We’re now going to improve this hello-world example by making our pod accessible directly from our macbook’s web browser. That’s done by creating a ‘service’ object.
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Service: A service object is used to setup networking in our kube cluster. E.g. if a running pod exposes a web based gui, then a service object needs to be set up to make that pod’s gui externally accessible.
So far we have only created the hello-pod:
$ kubectl get pods -o wide NAME READY STATUS RESTARTS AGE IP NODE NOMINATED NODE READINESS GATES pod-httpd 1/1 Running 0 29m 172.17.0.8 minikube <none> <none>
So in our hello-world example, we’ve created a new yaml file with the content:
--- apiVersion: v1 kind: Service metadata: name: svc-nodeport-httpd spec: type: NodePort # there are 4 types of Services. ClusterIP, NodePort, LoadBalancer, Ingress. https://kubernetes.io/docs/concepts/services-networking/service/#publishing-services-service-types. NodePort should only be used for dev environments. ports: - port: 3050 # this is used by other pods to access assets that's avialable in our demo conainer targetPort: 80 # port number of the pod's primary container is listening on. So needs to mirror containerPort setting as defined in the object config file. nodePort: 31000 # this ranges between 30000-32767. Our worker node VM will be listening on this port. It's actually the kube-proxy component on worker nodes that will start listening on this port. This is the port number we need to enter into our web browser. That's one of the drawbacks in using nodePort service type, i.e. have to explicitly specify ugly port numbers in the url selector: app: apache_webserver # this says it will forward traffic to object that has metadata.label entry with key/value pair of 'app: apache_webserver' that's how this object and the pod object links together.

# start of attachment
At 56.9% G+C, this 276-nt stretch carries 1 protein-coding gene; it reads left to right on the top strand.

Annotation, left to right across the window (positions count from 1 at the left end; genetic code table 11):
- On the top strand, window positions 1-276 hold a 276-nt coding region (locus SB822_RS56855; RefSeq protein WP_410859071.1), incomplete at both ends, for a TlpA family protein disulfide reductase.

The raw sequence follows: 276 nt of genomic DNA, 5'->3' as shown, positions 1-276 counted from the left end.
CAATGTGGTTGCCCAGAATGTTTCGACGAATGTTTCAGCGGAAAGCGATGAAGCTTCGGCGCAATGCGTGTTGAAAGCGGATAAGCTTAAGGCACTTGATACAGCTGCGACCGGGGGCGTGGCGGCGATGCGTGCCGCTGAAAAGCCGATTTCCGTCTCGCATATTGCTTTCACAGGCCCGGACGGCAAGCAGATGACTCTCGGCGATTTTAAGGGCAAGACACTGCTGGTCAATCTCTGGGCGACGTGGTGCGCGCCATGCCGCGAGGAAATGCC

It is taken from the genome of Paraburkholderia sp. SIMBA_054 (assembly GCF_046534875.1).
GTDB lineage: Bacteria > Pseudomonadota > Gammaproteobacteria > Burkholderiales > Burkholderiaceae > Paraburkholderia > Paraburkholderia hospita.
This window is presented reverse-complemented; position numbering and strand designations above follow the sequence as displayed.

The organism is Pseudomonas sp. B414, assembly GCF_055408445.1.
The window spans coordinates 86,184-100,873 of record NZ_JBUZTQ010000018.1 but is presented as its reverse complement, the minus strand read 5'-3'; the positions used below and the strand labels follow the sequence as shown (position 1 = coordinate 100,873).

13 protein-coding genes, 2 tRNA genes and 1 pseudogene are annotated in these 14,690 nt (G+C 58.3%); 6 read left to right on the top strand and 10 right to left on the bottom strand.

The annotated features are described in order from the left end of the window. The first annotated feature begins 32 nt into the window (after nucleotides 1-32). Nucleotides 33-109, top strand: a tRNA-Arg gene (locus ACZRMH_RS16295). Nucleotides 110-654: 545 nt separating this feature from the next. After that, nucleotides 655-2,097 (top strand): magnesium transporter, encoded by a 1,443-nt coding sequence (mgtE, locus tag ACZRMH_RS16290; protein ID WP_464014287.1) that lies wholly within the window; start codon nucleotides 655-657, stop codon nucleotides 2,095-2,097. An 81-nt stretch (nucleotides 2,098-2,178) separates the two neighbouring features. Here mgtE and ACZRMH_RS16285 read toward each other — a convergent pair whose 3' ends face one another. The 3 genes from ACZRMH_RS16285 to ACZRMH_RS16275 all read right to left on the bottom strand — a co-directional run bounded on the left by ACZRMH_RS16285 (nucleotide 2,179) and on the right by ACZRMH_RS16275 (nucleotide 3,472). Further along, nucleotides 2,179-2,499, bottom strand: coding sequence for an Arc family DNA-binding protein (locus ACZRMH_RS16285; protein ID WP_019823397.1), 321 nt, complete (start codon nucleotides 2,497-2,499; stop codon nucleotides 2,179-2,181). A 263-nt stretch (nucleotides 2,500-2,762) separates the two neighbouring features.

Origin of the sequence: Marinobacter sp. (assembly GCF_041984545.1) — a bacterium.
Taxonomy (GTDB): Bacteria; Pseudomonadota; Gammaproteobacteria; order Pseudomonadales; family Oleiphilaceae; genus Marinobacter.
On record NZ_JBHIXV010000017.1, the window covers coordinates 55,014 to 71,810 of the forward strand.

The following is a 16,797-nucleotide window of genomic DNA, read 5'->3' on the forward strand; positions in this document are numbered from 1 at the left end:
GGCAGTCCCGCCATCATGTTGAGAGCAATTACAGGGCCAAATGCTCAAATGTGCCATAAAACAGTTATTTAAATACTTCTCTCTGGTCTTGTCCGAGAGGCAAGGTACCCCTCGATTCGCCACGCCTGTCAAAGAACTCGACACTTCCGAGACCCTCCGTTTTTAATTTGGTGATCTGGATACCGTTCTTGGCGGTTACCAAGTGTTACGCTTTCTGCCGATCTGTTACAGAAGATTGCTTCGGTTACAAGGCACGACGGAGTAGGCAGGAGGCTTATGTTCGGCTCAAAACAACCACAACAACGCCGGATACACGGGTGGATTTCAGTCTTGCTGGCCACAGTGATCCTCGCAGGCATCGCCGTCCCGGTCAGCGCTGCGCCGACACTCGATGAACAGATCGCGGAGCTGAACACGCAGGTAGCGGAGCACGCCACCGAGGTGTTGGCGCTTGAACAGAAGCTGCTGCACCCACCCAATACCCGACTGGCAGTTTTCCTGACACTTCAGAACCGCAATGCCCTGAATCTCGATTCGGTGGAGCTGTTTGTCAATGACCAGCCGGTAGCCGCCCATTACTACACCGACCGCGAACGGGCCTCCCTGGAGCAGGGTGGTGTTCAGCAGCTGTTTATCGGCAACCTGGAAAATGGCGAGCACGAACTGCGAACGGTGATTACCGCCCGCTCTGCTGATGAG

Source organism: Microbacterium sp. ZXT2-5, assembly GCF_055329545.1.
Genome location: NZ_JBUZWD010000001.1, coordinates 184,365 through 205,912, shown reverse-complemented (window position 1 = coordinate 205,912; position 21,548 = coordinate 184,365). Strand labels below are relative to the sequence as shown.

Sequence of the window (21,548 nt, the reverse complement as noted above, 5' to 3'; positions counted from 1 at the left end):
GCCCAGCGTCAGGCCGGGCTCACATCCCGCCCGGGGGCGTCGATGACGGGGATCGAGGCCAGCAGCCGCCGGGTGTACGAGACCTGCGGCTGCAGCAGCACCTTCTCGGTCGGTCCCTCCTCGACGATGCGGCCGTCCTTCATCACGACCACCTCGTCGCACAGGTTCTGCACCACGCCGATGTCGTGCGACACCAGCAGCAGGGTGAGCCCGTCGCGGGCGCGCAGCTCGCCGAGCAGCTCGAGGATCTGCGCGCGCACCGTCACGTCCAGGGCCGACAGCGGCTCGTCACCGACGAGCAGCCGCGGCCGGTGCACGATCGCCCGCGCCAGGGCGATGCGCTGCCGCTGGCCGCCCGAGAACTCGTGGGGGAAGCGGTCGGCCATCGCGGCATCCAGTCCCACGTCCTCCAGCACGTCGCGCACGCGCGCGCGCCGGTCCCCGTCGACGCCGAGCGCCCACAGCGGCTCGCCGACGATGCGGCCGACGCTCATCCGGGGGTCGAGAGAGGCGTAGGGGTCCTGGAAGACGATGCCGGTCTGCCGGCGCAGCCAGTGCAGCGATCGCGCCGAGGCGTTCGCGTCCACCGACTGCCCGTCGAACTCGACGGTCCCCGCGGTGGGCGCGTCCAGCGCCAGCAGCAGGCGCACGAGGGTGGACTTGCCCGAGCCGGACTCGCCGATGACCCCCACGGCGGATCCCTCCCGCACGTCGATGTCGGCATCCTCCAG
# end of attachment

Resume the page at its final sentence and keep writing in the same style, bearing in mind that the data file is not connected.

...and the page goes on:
There are different types of services, in our case we are creating a NodePort service. NodePort services are quite crude and isn’t recommended for production, but we’re using it here because it’s the easiest service type to understand for a beginner. Now let’s create the service object:
$ kubectl apply -f configs/svc-nodeport.yml service/svc-nodeport-httpd created $ kubectl get svc -o wide NAME TYPE CLUSTER-IP EXTERNAL-IP PORT(S) AGE SELECTOR kubernetes ClusterIP 10.96.0.1 <none> 443/TCP 8d <none> svc-nodeport-httpd NodePort 10.107.181.71 <none> 3050:31000/TCP 117s app=apache_webserver
The ‘kubernetes’ service comes included as part of the Kubernetes itself and is used for internal purposes only.
Handy Tip: So far we had to run the apply command twice so far, once for each yaml file. Luckily there’s a way to apply all the configs in one command by simply specifying the directory that houses all your configs, e.g.:
$ kubectl apply -f configs pod/pod-httpd created service/svc-nodeport-httpd created
Similarly here’s way to view all your objects:
$ kubectl get all -o wide NAME READY STATUS RESTARTS AGE IP NODE NOMINATED NODE READINESS GATES pod/pod-httpd 0/1 ContainerCreating 0 3s <none> minikube <none> <none> NAME TYPE CLUSTER-IP EXTERNAL-IP PORT(S) AGE SELECTOR service/kubernetes ClusterIP 10.96.0.1 <none> 443/TCP 8d <none> service/svc-nodeport-httpd NodePort 10.101.129.54 <none> 3050:31000/TCP 3s app=apache_webserver
Next, you need to find the ip address of your worker node, which you can find by running:
$ minikube ip 192.168.99.100
Now you know the ip number and port number that you should be using, you can now test the endpoint right from your macbook, with curl:
$ curl http://192.168.99.100:31000 <html><body><h1>It works!</h1></body></html>
Another more shorthand way to run the curl command:
$ minikube service svc-nodeport-httpd --url http://192.168.99.107:31000 $ curl $(minikube service svc-nodeport-httpd --url) <html><body><h1>It works!</h1></body></html>
You can also test this endpoint by opening it up in your Macbook’s web browser, just do:
$ minikube service svc-nodeport-httpd ? Opening kubernetes service default/svc-nodeport-httpd in default browser...
You can delete objects individually, or collectively:
$ kubectl delete -f ./configs pod "pod-httpd" deleted service "svc-nodeport-apache-webserver" deleted
This might take a minute or 2 to complete, but you can speed it by setting the grace-period to something short, e.g. 2 seconds:
kubectl delete -f ./configs --grace-period=2
If you want to delete everything, you can do:
kubectl delete all --all
More about Pods
This is just a quick intro to pods. We’ll cover more about pods as we work through the rest of this course.